Kids with head trauma don’t always need CT scans
CT scans should not automatically be given to children who come into the emergency room with head trauma—especially if they are at low risk for significant brain injury—experts say.
Although computed tomography (CT) scans are the standard way to determine if a child has life-threatening bleeding in the brain that may require surgery, the radiation involved carries a small but quantifiable long-term risk of cancer, researchers say.
A nationwide study of more than 40,000 children evaluated in hospital emergency departments for head trauma finds that if a child only has isolated loss of consciousness and has no other signs or symptoms related to the head trauma, he is very unlikely to have sustained serious brain injuries.
“Fear of missing a clinically significant head injury, and the wide availability of CT scanners, have been the main factors driving an increase in the use of CT imaging over the past two decades,” says Nathan Kuppermann, professor of emergency medicine at University of California, Davis, and principal investigator of the original study from which the data and current analysis of head injuries were derived.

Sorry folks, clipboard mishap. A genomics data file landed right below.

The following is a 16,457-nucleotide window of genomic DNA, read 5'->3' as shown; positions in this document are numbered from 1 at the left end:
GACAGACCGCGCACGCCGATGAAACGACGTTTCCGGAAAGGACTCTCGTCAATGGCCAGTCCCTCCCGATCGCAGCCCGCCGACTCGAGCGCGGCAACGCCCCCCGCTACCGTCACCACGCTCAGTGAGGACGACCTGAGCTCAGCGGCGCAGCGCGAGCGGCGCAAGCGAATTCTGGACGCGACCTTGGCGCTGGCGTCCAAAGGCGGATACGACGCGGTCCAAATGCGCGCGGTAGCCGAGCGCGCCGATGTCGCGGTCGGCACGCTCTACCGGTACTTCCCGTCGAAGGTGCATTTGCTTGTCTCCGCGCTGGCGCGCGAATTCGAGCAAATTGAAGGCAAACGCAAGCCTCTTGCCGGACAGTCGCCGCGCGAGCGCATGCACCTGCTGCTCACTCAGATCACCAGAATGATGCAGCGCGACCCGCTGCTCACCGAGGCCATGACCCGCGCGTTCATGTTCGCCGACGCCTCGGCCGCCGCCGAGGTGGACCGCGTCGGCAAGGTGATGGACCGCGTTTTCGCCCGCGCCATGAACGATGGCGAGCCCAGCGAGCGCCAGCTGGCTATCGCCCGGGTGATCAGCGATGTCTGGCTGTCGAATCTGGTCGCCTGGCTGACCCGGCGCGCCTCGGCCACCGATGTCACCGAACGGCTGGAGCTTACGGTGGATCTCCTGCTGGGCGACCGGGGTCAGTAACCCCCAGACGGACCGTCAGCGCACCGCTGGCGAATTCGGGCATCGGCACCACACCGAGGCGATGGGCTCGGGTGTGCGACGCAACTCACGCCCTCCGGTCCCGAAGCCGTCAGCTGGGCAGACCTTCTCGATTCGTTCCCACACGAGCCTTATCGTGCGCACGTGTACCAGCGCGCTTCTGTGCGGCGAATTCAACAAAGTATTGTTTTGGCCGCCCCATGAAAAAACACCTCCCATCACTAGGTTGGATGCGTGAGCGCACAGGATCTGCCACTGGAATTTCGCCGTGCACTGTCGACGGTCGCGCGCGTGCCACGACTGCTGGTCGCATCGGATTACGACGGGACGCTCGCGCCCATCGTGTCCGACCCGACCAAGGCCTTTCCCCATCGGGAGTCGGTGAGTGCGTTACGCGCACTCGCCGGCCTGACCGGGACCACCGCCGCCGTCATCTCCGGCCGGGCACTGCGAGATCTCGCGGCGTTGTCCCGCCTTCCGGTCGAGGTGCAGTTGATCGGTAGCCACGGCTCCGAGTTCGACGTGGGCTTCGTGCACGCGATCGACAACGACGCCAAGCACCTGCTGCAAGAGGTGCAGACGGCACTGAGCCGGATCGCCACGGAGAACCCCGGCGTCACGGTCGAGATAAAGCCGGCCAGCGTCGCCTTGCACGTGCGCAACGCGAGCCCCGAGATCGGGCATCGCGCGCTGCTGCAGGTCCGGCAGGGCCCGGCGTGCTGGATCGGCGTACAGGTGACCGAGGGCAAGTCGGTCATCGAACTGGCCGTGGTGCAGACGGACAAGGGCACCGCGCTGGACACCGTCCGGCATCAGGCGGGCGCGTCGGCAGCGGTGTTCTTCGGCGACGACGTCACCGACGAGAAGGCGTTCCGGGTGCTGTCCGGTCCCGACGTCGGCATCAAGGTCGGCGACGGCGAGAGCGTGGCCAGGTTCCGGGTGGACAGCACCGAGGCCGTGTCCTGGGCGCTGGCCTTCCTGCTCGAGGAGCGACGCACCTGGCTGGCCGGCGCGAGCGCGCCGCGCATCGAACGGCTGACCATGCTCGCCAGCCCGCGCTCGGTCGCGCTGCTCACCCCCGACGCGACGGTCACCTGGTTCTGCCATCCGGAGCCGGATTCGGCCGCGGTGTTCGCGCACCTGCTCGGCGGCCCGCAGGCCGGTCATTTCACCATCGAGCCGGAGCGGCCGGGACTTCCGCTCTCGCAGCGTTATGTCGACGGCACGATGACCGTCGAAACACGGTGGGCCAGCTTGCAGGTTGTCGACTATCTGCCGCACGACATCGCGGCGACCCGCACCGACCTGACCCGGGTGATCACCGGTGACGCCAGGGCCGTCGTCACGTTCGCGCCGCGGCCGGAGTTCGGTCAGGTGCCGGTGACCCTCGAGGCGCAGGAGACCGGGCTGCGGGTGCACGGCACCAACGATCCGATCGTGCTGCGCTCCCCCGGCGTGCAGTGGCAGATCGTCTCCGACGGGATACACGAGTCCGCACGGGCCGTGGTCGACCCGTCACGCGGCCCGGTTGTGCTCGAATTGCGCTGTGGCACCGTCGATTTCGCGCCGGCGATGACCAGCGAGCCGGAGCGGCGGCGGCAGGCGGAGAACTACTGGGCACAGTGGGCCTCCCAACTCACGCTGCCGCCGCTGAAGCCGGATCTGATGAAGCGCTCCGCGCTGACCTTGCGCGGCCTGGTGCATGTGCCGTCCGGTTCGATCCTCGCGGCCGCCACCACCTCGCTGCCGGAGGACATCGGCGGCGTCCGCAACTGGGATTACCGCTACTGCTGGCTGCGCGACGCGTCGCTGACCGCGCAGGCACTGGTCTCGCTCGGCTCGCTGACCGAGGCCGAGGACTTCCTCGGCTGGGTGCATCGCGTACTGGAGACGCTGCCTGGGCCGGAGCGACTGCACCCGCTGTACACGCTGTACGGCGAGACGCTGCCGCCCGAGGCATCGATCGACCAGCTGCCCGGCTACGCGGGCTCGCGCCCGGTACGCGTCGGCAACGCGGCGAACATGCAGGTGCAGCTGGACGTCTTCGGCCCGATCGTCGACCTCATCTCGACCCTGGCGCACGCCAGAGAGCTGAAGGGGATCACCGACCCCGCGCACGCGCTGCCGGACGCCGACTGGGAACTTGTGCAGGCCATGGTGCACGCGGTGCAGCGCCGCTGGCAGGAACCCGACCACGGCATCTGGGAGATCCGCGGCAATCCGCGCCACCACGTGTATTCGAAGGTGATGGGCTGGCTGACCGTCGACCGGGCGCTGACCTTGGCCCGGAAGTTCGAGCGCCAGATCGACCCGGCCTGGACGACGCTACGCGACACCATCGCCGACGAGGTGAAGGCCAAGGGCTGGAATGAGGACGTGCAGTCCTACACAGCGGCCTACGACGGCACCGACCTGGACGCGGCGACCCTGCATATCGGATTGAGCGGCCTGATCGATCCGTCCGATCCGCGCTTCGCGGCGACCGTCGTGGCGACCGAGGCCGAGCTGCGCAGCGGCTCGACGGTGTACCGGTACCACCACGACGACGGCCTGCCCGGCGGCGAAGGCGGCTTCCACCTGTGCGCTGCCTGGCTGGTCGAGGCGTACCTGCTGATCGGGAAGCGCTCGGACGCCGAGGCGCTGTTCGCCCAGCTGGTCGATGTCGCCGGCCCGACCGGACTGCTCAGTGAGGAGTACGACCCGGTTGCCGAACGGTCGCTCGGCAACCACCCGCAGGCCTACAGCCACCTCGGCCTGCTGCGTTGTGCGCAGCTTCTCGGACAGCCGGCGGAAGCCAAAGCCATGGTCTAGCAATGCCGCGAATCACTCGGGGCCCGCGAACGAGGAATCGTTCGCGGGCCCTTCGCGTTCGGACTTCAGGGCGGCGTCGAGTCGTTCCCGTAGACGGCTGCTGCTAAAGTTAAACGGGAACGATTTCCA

Which kids need scans?
“Our findings can help doctors confidently make a decision to forego CT testing when their patients are unlikely to benefit from it, enabling physicians to first observe their patients for a period of time before deciding on CT use.”
Whether the presence of a single factor suggestive of brain injury is reason enough to justify obtaining a CT scan has been a question researchers have been actively exploring through a series of studies over the past few years.
The current study, published in JAMA Pediatrics, shows that children who lost consciousness after head trauma, but then were awake and alert in the emergency department, and had none of the other five factors determined important by PECARN guidelines for identifying children at low risk for clinically significant brain injuries after head trauma (called the PECARN traumatic brain injury prediction rules), had a very low rate of clinically important brain injuries—only 0.5 percent, or 1 in 200 children.